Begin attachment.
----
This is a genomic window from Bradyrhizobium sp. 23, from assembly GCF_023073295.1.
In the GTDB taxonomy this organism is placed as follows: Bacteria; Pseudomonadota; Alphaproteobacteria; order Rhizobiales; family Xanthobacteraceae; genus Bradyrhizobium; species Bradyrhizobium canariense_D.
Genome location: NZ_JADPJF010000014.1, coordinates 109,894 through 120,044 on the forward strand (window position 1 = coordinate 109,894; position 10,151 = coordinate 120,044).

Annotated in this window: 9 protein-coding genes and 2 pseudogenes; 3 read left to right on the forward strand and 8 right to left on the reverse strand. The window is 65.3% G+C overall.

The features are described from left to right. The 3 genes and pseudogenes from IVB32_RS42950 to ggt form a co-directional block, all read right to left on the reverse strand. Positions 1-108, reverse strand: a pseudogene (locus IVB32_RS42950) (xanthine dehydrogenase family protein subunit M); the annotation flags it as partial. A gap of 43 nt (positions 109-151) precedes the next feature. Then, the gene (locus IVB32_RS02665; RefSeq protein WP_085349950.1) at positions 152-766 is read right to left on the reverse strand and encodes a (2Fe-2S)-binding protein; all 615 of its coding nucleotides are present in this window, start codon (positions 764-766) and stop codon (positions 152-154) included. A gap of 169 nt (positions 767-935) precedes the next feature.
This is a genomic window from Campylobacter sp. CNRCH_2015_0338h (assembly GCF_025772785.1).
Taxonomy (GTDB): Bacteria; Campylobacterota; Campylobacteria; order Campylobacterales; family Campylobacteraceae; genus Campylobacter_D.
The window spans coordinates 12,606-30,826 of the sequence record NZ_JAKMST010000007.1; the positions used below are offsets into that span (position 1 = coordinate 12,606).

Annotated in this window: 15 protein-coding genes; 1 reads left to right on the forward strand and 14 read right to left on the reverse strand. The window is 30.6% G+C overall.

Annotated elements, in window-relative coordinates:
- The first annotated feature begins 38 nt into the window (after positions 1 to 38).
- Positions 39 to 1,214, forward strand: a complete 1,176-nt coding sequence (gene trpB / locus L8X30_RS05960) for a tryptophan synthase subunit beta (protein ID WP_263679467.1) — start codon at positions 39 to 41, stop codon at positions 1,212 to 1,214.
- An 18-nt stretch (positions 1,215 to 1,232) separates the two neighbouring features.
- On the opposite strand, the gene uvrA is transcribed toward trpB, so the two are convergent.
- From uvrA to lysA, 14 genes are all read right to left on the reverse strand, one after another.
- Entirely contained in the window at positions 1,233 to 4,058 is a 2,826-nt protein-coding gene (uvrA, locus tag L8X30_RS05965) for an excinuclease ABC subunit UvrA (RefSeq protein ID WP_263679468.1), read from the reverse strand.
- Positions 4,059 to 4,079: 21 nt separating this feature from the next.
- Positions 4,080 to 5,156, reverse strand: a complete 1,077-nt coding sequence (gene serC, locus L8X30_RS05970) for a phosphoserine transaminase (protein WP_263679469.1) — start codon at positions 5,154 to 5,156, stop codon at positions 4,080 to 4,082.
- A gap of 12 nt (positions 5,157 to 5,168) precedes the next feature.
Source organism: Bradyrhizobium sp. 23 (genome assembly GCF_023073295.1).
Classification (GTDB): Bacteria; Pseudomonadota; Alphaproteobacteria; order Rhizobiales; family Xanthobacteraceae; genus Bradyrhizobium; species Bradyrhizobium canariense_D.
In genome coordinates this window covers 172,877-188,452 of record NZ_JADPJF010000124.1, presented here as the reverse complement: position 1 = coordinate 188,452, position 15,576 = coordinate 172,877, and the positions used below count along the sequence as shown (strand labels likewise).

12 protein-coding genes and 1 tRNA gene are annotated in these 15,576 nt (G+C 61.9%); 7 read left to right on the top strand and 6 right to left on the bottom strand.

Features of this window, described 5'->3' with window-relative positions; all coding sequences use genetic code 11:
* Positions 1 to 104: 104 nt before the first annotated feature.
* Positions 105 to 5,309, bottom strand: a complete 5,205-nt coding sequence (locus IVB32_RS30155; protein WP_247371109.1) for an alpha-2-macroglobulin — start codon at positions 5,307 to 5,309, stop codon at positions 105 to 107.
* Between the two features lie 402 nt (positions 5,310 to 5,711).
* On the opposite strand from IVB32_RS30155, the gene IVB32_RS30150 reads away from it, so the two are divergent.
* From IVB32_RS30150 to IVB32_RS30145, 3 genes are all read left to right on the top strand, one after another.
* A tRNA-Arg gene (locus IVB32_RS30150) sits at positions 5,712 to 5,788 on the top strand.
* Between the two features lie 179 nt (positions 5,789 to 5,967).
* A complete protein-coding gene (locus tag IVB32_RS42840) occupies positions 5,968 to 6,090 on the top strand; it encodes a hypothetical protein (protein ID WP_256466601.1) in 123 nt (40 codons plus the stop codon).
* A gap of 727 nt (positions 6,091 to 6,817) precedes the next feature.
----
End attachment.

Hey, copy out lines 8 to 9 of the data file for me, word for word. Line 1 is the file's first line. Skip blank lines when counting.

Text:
The window spans coordinates 12,606-30,826 of the sequence record NZ_JAKMST010000007.1; the positions used below are offsets into that span (position 1 = coordinate 12,606).

Annotated in this window: 15 protein-coding genes; 1 reads left to right on the forward strand and 14 read right to left on the reverse strand. The window is 30.6% G+C overall.